TRX and Parkinson’s – An amazing Journey

As a personal trainer we are not supposed to have favorite clients, are we? Well, then let’s just say Elizabeth holds a very special place on my schedule. I started training Elizabeth over a year ago (Oct 2015). Elizabeth is a 68 year old woman averaging 5’2” and 120lbs. When she first came into the studio she was having a lot of pain in her upper back and was concerned with balance and core strength. She was cautious with her movements and tentative with her abilities. Elizabeth had been diagnosed with Parkinson’s 4 years prior and entered into personal training after exhausting a round of physical therapy. Elizabeth also exhibits scoliosis with a rounding of the upper back and a raised right shoulder.
I set her up with a program that would increase flexibility and core strength and also work on balance. Our first appointment and those for the first 6 months moved very slow and consisted of Pilates and yoga type movements. She had a very hard time lying flat on the floor in these first visits as the pain was too much. We started with core strength (squats and crunches on the Swiss ball). We worked also on shoulder strength and flexibility with light weight and resistance bands (bow and arrow, halos, and lat pull downs). Core strength and balance were first challenged with bird dog and moving from a standing position to a kneeling position. Elizabeth was very responsive to the exercises and had me write a list of exercises for her to do daily at home. Shortly after we started working together she was able to get onto the floor without a lot of pain in her upper back. We then moved into bridge pose and some Pilates core work. At this point I also put her on the BOSU which is a fitness tool used for balance training. It is an unstable surface that is very challenging for any individual. She was able to step up and back down without any assistance and then she was able to stand on top and complete a squat. This takes balance and core strength. We were both very pleased with her ability to complete these tasks as most individuals her age struggle with this task even without a diagnosis of Parkinson’s.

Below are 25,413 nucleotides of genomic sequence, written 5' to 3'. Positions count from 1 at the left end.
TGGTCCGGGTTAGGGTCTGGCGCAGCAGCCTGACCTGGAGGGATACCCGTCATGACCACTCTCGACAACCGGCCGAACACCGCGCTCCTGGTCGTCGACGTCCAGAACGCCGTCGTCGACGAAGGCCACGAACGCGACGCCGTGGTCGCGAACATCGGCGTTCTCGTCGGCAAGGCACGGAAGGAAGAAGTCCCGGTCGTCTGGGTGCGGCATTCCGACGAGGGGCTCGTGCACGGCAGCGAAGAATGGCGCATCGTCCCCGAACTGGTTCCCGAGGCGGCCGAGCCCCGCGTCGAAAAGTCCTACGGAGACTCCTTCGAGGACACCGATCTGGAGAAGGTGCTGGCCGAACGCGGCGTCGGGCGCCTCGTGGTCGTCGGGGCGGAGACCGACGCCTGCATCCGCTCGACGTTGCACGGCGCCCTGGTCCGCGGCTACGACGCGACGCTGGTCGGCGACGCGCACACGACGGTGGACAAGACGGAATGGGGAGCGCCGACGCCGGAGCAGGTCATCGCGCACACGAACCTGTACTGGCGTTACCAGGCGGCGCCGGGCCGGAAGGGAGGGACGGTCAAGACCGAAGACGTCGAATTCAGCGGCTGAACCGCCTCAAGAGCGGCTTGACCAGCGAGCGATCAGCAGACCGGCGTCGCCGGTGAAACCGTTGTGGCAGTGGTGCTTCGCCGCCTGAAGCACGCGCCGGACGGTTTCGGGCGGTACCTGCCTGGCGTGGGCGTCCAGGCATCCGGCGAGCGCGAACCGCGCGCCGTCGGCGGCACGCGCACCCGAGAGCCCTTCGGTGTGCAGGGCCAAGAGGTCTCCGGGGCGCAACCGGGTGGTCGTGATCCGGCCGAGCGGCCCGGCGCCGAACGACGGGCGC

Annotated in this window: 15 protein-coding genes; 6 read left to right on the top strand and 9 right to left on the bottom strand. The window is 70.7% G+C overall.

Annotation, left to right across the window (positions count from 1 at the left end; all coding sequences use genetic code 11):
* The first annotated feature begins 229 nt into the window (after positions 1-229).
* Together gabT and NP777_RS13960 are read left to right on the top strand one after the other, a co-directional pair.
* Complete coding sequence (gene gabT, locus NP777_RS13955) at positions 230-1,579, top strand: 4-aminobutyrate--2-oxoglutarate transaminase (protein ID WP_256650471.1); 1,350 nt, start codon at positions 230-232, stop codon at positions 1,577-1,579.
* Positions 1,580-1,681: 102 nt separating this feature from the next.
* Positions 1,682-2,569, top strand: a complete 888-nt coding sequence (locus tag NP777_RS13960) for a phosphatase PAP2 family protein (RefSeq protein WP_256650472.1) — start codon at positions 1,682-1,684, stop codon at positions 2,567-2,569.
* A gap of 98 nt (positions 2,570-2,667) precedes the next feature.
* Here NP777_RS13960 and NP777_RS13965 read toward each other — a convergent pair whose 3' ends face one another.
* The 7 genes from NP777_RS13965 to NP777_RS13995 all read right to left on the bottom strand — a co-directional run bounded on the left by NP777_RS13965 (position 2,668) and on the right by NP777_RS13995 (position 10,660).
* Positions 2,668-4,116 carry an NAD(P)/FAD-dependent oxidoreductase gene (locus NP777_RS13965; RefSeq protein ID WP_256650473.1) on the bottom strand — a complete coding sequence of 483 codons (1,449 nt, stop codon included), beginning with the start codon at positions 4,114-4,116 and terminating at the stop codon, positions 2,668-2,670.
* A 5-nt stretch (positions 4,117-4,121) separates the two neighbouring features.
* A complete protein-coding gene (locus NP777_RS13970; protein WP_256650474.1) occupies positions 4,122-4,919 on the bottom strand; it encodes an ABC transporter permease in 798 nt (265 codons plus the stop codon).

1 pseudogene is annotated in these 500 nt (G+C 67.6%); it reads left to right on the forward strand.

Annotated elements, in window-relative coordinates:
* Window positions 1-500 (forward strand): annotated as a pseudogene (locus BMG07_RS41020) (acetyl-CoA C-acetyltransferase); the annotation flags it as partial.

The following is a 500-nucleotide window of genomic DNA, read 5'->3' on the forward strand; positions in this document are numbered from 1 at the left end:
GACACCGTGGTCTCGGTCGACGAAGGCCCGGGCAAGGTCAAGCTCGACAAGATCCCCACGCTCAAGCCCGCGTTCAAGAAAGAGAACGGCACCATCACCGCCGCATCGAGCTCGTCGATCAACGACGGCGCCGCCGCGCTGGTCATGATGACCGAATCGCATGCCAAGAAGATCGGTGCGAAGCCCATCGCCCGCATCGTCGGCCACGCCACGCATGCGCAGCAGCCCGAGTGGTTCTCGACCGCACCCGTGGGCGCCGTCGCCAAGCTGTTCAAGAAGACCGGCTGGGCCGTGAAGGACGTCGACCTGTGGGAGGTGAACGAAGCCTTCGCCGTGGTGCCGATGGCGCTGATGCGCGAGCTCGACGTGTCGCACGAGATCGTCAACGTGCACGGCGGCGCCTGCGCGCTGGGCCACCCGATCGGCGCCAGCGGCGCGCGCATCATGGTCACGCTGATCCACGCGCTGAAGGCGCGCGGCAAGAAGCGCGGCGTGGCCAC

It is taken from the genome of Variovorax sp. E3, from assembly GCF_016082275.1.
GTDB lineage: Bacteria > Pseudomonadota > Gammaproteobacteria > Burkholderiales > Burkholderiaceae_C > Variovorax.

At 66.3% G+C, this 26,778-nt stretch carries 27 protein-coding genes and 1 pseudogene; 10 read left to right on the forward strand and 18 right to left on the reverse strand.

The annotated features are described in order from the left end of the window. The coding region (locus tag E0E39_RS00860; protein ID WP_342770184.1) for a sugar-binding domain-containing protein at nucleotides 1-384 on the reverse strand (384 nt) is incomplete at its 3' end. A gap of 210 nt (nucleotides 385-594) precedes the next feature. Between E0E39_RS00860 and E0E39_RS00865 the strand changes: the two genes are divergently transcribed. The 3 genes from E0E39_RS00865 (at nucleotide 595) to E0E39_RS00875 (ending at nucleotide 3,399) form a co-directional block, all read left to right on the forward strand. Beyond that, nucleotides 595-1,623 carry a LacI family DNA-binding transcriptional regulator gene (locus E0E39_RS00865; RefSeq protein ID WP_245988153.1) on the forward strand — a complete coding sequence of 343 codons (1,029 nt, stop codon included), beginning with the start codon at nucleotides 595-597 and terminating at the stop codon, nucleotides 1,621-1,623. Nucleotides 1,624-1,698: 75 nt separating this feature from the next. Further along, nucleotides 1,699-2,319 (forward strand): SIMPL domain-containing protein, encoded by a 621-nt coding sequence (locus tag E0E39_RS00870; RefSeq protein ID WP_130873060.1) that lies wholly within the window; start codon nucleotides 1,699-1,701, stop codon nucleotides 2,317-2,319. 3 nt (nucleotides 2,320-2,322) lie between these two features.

At this point in her training (6 months) she expressed how she was able to better perform daily tasks and felt less shoulder pain and stronger in her core. We worked through a very similar routine every session and she stated that she worked on these exercises at home and always felt better after completing them. She expressed how some days are good and others are bad. Some days when I would see her she would say she was having a bad day. On those days she would move slower and we would move through the exercises for flexibility and for core engagement. Once she engaged through her core and loosened up she was feeling much better. On other days she would come in very bubbly and ready to go. I would continue to challenge her on those days adding in different exercises. I was always amazed at her abilities when we would add new exercises.
I decided to start using the TRX suspension straps with her and we have never looked back. The straps allow you to use your body as resistance and involve core engagement in every exercise. Elizabeth can do pushups, V sits, pull ups, squats, lunges, and supermans. We also use them for a deep stretch. Her form is excellent and she feels her core has gotten much stronger. It has also helped with her shoulder stretching and strength.
I am very pleased with Elizabeth’s physical progress. She is more flexible and feeling less pain and she is maintaining her balance work and increasing core strength. I have encouraged her to journal how she feels each day because of her intermittent symptoms. More times than not she will tell me she is having a good week but when she is having a bad day it seems to over shadow all the good. However, by the end of our session she has forgotten the bad and leaves recharged and feeling better. Interestingly, she seems to be more consistent and report more good days when we keep our standing schedule.

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